Plotters over a barrel
Posted: 02 Nov 2006 @ 00:00
UNDER the watchful eye of armed police, descendants of the Gunpowder
Plotters, and those who discovered them, met for a reconciliatory handshake in
the Houses of Parliament on Tuesday.
The occasion, staged in front of a heap of barrels (empty ones), was
arranged to launch a series of events to mark the 400th anniversary of the
attempt to blow up King James I and his Parliament.
Had the 36 barrels of gunpowder placed under the House of Lords been ignited
on 5 November 1605, it is likely that the country would have reverted to being
a Roman Catholic state, said Dr Chris Pond, a member of the project board for
the commemoration. The Church of England would have withered on the vine. "I
hope this will increase public awareness of what actually happened in the 17th
century and how Parliament developed," he said.
"If the Gunpowder Plot had succeeded, there is no doubt that Britain would
have been a very different place in religion, because the obvious aim of the
leaders was to reinstate the Catholic religion as the state religion. "I'm
excited about this year. It is a wonderful opportunity to tell people about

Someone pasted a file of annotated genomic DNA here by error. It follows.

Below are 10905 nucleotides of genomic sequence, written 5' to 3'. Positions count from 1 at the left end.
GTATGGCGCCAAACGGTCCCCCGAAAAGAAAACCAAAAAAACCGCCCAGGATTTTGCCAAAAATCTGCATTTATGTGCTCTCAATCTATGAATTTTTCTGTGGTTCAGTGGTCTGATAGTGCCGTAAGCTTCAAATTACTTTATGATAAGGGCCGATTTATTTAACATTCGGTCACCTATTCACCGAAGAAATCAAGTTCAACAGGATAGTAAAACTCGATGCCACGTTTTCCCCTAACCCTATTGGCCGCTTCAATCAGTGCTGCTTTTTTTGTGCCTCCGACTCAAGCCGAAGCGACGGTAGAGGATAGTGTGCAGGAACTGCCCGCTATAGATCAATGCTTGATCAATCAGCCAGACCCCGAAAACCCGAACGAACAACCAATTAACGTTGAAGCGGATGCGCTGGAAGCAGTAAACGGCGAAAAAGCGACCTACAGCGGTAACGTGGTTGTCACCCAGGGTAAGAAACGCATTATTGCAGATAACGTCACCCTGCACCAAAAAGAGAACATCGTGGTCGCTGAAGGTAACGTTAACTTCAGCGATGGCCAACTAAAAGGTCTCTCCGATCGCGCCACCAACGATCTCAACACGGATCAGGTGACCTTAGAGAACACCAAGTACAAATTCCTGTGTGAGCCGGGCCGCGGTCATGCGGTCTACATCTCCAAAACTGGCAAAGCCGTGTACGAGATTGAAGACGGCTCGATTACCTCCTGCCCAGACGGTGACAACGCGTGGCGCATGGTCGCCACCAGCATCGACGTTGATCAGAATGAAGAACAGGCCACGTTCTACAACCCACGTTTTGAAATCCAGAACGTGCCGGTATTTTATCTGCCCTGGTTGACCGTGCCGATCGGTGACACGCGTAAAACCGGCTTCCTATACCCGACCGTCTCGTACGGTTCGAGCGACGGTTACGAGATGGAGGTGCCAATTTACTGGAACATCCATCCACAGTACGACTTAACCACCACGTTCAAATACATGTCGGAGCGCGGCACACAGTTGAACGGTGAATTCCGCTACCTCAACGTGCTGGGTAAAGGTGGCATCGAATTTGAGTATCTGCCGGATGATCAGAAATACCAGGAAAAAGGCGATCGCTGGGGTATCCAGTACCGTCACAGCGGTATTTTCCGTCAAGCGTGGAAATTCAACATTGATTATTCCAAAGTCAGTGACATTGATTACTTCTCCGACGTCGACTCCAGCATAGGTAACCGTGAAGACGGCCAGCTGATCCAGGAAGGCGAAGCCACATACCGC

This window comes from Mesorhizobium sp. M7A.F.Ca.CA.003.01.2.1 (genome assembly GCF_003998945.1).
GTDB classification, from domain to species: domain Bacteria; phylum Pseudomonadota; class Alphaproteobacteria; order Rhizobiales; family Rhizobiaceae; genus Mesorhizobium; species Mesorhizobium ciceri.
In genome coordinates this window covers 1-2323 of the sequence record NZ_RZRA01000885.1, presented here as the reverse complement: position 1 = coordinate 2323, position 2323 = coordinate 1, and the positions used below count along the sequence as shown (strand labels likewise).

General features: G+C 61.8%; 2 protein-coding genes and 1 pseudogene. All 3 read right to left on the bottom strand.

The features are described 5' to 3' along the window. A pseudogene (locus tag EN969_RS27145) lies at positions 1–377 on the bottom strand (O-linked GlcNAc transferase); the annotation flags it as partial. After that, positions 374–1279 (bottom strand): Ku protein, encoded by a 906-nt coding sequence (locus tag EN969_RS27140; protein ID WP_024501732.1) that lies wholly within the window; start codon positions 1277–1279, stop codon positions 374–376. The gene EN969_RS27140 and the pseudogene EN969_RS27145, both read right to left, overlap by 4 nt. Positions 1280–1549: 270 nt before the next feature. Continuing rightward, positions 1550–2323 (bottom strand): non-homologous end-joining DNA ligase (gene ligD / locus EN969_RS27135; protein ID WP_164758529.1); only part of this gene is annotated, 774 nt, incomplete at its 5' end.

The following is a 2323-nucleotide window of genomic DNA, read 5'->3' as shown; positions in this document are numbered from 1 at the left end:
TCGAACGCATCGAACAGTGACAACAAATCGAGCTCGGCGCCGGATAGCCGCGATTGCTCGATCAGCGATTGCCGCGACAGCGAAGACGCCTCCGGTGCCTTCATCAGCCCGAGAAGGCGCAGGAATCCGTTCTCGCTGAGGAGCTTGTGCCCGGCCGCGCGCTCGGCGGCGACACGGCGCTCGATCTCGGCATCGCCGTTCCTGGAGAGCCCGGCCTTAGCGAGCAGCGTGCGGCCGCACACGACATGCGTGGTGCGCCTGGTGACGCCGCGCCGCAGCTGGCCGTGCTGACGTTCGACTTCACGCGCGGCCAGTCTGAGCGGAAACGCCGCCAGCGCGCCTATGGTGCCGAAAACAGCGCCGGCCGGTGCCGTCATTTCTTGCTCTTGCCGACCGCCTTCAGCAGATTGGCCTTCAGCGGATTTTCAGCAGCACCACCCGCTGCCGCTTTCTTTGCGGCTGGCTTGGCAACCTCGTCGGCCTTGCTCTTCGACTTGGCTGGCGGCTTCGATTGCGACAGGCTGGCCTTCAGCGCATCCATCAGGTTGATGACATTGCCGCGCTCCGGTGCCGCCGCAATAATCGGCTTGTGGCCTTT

events that they know about dimly, but not in detail."
The launch brought together the Duke of Northumberland, a descendant of the
conspirator Thomas Percy; the Marquess of Salisbury, a descendant of Robert
Cecil, James I's chief minister; and Peter Knyvett, a descendant of Sir Thomas
Knyvett, who discovered Guy Fawkes and the gunpowder under the House of Lords.
During the course of the year, the Royal Shakespeare Company will stage
contemporary plays at Stratford; exhibitions will run at the Houses of
Parliament, and at the National Portrait Gallery. The Globe Theatre and the
Tower of London will also be hosting events.
The Duke of Northumberland said: "I think it's quite good that people who
have their Guy Fawkes's night can understand the historical relevance." But he
admitted that the celebrations were unlikely to redeem Thomas Percy. "He's
always been seen as the black sheep of the family."